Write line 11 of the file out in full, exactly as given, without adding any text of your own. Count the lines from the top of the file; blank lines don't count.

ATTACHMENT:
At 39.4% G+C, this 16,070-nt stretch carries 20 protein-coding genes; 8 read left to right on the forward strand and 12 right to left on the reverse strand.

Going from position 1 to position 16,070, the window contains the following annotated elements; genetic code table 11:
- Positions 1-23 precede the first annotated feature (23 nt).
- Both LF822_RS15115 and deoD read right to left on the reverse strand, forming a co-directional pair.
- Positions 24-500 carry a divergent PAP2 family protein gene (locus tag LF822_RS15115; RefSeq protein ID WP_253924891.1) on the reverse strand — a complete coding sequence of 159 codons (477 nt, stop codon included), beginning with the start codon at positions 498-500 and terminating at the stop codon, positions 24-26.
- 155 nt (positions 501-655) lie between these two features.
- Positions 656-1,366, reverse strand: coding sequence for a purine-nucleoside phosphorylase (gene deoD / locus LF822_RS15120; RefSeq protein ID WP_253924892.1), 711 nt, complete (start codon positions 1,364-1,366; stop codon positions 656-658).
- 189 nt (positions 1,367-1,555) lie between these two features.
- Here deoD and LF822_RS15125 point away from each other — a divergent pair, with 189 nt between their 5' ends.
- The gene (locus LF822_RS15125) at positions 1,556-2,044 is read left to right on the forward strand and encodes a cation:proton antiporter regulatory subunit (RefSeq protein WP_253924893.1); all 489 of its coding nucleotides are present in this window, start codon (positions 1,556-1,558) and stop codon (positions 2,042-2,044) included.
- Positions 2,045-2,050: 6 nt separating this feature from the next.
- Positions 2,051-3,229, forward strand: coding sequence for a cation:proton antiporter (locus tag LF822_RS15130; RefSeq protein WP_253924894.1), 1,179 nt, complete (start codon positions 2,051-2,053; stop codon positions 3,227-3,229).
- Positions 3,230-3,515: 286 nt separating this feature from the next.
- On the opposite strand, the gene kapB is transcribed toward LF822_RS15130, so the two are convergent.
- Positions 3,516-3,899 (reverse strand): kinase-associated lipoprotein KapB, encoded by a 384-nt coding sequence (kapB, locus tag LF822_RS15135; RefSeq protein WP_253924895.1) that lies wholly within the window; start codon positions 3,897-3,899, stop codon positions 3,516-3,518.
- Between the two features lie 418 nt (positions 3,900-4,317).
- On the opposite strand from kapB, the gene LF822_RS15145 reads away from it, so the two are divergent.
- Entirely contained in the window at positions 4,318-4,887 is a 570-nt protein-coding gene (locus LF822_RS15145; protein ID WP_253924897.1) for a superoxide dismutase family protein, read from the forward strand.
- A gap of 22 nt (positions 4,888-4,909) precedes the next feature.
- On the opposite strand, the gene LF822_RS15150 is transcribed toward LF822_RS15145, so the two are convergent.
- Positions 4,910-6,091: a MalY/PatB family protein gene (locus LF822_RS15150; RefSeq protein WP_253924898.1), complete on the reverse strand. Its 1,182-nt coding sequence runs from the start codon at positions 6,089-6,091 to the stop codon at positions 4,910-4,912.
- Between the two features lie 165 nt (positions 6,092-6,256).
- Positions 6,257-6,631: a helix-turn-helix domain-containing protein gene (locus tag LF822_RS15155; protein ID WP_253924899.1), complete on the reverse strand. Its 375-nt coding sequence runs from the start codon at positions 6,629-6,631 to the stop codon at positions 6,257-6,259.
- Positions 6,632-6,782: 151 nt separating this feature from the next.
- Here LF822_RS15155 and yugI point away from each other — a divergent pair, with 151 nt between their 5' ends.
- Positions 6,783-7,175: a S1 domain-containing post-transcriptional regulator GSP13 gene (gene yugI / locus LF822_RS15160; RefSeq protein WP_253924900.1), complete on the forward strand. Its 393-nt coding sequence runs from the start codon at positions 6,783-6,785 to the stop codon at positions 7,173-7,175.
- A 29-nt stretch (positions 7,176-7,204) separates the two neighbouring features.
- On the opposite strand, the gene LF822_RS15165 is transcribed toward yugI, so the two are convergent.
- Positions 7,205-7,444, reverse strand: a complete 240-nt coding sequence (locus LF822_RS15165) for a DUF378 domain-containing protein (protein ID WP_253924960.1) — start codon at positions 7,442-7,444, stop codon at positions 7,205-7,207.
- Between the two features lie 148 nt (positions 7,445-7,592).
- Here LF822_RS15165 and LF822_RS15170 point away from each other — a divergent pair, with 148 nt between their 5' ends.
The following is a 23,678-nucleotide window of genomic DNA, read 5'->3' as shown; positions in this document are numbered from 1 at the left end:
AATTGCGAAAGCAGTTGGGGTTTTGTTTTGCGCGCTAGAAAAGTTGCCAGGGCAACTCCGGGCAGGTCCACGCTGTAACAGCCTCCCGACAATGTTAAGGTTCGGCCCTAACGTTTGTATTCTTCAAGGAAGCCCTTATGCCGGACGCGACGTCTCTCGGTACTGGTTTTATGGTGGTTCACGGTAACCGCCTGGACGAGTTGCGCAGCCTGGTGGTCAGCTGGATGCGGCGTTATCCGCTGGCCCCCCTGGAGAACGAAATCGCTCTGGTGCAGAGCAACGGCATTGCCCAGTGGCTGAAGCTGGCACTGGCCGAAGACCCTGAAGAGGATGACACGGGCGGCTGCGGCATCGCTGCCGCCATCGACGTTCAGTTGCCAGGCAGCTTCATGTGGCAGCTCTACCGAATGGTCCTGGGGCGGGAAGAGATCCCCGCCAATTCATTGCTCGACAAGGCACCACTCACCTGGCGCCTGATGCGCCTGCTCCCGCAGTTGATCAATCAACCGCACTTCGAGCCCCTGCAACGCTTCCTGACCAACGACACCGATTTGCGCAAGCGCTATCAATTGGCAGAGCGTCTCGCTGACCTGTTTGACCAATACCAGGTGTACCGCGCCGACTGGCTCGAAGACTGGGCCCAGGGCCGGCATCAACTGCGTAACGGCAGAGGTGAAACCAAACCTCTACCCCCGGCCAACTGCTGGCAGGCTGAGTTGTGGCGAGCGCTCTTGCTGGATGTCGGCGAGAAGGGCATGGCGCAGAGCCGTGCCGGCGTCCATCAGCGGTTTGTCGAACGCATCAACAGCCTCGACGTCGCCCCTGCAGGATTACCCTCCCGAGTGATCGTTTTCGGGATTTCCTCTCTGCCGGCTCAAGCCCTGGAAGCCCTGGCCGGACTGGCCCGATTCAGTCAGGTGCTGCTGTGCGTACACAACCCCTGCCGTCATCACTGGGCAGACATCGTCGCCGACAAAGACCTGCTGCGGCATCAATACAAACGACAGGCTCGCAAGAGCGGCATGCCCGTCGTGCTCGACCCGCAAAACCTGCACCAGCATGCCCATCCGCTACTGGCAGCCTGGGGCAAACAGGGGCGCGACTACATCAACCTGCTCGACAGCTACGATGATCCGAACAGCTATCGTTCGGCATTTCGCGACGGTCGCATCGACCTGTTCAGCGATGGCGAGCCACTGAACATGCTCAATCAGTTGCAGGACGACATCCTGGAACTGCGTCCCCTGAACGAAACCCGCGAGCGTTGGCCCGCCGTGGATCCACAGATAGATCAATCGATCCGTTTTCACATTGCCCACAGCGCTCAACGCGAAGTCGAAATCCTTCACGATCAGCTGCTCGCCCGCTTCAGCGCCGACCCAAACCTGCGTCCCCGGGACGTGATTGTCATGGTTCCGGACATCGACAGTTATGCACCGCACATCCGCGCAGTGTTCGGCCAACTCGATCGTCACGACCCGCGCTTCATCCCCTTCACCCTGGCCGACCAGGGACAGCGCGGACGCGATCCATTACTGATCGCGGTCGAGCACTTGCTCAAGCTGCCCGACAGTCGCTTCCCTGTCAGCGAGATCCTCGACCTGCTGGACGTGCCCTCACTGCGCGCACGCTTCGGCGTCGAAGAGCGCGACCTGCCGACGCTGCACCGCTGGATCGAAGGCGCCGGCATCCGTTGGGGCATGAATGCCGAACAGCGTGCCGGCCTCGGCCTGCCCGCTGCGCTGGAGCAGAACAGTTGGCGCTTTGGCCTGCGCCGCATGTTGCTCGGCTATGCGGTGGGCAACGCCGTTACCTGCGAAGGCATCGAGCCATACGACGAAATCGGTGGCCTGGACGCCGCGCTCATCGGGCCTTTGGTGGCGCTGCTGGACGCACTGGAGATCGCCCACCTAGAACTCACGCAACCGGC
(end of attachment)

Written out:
- Positions 2,045-2,050: 6 nt separating this feature from the next.